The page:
How could designs of the future reflect the demographic and physical realities of aging?
The New Old: Designing for Our Future Selves, now on display at Pratt Manhattan Gallery, examines how innovation and design can reimagine how we live the later stages of our lives. It was originally presented in 2017 at the Design Museum in London and curated by Jeremy Myerson, Helen Hamlyn Professor of Design at the Royal College of Art. “We needed to freshen up the exhibit,” Myerson says. The current exhibit travelled to Poland and Taiwan and arrived in New York City with new additions from five faculty members of Pratt School of Design.
The exhibition presents creative, provocative, and engaging concept designs across six themes: Ageing, Identity, Home, Community, Working, and Mobility. Under each topic, leading design studios developed projects to depict how design can help people lead fuller, healthier and more rewarding lives into old age.
“The original context was Eurocentric. We had to make it more accessible to America,” says Myerson. While Myerson was researching on the web, looking up award-winning American projects, he discovered OATS (Older Adults Technology Services).
“I read some articles online and was interested in the idea that OATS is helping older folks remain relevant by helping them learn new skills. There is nothing like it in the UK,” said Myerson. “In the show- in the section on working- we twinned a story about a BMW plant in Germany and the activities at the Senior Planet Center. Both are about adapting to changes.”
Nick Battis, Director of Exhibitions at Pratt Institute, reached out to Aaron Santis, Program Manager at OATS, to find photos of older people using technology. “I sent him about 10 pictures approved by the Senior Planet brand that showcased members using technology at the center and they selected three.” The exhibit show photos of several Senior Planet members, depicting them learning to use iPads.
The displays are engaging, like Paro the Seal, a cuddly device designed by Takanori Shibata that’s used with dementia patients in more than over 30 countries. Scooter for Life by Priestman Goode is so cool looking it would impress anyone’s skateboarding grandnephews.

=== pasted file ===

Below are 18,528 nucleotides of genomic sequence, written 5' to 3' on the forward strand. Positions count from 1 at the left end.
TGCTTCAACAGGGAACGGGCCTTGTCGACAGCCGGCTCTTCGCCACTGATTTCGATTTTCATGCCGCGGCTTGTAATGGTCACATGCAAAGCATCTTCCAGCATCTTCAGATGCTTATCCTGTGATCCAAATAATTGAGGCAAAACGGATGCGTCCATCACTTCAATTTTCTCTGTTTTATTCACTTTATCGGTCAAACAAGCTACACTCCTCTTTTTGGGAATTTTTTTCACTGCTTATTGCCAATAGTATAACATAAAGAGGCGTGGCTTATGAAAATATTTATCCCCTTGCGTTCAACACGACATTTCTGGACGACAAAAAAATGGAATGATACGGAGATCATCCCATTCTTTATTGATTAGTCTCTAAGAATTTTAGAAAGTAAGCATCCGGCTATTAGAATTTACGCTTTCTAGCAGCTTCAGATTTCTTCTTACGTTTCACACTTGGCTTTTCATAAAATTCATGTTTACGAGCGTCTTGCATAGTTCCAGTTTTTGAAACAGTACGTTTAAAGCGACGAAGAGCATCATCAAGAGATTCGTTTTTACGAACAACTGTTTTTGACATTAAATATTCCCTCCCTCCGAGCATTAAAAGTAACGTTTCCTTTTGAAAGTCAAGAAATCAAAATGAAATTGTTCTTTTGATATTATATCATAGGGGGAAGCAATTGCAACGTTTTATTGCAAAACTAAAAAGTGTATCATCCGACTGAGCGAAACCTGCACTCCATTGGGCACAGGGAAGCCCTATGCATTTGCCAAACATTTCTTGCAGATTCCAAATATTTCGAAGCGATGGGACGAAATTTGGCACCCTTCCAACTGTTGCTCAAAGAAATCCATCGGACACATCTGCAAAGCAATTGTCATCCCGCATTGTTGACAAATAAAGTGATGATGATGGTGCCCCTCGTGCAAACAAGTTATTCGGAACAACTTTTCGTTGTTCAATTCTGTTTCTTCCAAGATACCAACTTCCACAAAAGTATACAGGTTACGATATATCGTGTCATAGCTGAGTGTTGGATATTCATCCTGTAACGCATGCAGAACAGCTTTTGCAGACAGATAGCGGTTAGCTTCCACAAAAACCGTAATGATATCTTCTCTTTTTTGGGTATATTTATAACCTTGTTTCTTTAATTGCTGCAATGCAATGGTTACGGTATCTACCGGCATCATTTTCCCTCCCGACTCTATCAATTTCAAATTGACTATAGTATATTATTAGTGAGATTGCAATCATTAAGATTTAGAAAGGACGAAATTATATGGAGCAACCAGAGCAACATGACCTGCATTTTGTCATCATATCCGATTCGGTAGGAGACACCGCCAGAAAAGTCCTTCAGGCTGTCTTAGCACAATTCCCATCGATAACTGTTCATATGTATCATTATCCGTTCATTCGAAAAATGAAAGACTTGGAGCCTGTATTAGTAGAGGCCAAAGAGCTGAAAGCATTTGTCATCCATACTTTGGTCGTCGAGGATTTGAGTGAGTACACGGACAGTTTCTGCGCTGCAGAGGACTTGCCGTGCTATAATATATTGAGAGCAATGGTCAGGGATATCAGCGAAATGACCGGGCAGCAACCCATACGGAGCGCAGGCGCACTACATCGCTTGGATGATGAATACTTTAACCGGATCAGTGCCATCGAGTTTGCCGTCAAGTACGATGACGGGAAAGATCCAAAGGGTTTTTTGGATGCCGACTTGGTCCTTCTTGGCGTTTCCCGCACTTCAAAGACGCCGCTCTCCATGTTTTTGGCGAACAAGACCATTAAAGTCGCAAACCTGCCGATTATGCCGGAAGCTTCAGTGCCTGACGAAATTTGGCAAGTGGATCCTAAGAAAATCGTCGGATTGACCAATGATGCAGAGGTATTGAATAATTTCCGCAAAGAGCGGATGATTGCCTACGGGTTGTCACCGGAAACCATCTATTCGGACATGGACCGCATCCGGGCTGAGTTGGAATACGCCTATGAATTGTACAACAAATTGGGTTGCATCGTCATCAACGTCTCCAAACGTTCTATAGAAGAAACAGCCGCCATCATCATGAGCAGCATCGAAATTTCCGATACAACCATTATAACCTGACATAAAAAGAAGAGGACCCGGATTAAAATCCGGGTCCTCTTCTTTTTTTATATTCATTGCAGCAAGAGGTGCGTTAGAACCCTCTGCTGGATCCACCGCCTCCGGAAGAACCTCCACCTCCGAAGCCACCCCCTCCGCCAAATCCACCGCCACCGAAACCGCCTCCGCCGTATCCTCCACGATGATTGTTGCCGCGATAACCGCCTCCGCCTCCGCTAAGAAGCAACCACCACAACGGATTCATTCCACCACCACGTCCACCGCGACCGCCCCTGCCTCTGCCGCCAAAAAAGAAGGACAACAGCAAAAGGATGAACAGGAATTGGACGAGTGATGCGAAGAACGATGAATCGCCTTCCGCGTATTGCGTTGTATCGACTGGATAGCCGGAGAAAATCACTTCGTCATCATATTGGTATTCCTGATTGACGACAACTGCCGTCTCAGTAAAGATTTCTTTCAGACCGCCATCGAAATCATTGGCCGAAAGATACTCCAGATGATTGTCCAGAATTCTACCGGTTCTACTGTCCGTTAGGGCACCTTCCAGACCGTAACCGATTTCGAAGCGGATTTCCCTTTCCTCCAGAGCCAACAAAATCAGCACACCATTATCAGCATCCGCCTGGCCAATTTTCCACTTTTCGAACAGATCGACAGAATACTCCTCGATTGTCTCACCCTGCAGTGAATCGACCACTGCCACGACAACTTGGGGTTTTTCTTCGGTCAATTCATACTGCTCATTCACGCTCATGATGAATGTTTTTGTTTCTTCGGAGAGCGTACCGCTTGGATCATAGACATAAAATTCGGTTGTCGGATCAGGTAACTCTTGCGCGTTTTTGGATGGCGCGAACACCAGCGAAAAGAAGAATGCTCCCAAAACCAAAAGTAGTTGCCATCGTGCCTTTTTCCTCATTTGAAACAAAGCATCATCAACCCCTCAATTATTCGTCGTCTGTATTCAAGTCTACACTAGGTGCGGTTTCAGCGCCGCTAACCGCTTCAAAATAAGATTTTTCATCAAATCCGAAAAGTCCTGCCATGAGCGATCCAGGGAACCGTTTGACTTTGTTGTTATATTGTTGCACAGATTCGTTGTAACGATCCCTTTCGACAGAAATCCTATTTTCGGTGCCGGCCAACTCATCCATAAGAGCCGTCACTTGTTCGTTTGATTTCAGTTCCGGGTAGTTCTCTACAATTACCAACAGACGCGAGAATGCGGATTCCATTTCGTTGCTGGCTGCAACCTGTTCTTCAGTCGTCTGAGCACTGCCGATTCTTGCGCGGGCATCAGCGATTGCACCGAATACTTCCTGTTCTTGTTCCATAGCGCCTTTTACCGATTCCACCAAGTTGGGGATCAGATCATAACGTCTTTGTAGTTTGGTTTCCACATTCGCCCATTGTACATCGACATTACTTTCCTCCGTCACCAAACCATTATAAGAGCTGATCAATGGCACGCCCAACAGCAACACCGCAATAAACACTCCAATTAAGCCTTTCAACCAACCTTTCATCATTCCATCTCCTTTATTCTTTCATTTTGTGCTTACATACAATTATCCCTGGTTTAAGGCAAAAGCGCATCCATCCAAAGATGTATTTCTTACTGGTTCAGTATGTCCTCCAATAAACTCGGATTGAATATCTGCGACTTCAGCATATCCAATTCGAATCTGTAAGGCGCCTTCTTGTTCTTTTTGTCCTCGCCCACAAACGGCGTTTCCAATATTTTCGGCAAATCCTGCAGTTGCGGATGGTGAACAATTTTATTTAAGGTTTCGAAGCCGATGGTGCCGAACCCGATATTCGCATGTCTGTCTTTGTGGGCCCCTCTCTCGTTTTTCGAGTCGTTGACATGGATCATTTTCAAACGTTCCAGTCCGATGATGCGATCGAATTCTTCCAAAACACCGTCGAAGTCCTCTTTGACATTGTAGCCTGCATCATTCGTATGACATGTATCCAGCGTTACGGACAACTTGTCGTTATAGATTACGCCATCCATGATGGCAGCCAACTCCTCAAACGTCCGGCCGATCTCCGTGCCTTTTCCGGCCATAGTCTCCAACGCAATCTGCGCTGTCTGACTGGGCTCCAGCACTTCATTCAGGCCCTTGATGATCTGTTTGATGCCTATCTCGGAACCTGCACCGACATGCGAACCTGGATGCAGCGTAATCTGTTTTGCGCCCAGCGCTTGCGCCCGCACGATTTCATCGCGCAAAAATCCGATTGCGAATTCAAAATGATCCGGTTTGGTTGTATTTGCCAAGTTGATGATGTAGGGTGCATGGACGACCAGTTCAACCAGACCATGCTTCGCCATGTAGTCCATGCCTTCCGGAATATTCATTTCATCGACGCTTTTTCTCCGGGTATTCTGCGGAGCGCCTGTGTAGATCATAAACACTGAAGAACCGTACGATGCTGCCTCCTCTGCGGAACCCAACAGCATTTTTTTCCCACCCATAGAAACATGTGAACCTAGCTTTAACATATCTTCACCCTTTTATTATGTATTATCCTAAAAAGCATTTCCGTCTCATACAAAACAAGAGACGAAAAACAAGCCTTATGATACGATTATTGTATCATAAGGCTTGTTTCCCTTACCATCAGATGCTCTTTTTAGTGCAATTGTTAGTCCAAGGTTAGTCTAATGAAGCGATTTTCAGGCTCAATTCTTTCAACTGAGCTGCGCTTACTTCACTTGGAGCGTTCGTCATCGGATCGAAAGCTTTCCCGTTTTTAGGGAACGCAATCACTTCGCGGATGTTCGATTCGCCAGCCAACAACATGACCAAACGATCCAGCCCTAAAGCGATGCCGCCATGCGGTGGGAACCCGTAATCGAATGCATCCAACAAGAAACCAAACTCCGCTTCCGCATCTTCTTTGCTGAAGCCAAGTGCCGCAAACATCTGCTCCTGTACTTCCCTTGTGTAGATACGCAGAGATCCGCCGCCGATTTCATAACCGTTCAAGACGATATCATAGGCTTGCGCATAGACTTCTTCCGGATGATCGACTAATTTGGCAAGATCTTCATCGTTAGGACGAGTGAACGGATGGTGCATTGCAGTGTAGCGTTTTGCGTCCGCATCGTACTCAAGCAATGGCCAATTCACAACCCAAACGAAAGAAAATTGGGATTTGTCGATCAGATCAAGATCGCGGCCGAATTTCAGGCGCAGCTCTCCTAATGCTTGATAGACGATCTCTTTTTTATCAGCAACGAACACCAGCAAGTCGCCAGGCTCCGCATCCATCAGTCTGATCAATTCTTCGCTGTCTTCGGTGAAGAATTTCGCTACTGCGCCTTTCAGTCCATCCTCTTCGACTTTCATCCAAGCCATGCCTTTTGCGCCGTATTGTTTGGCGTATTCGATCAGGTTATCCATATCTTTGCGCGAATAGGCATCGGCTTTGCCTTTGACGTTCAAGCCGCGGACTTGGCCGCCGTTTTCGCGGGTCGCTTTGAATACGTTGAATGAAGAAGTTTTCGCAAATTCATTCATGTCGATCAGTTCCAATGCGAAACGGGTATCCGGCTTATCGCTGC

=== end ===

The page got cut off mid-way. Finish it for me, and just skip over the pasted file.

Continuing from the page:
Elli Q Spirit, designed by Yves Behar, is an emotionally intelligent robotic companion. It looks like a Kindle Fire and acts like a souped up version of Siri or Alexa. The Aura Powered Suit, also by Behar, (and pictured above) is a life-altering intelligent garment with motion. It aligns with the muscular composition of the wearer, supporting the torso, hips, glutes.
“I follow museum shows,” said Nick Battis, Director of Exhibitions, Pratt Institute. “I was looking for the right match and this hit different marks. Lots of Pratt faculty are dealing with issues of aging in their course work. They cultivated what they were working on for the show- it’s very artistic.”
“Pratt and the Royal College of Art are two top design schools with a mutual love and respect,” said Myerson. He explained that the original exhibit in London in 2017 was an update of a 1986 show from The Victoria and Albert Museum. So the idea of designing for an aging population has been around for decades.
More urgency now
But now there is more urgency. The number of American aged 65 and over is projected to jump from around 52 million today to 95 million in 2060. Using this backdrop of radical demographic change, the New Old asks: what role can design and innovation play to enhance the lives of older people? How can designers intervene to support an ageing society? How will we live out those added years? Will we be independent and mobile? Or will we become isolated?
Visitors to this innovative show can learn the answers for themselves, get a few ideas and inspirations, and see if they can spot the photos of some Senior Planet members in action.
Photo: Aura Power Suit by Yves Béhar, Fuseprojects and Superflex, courtesy The Design Museum, London.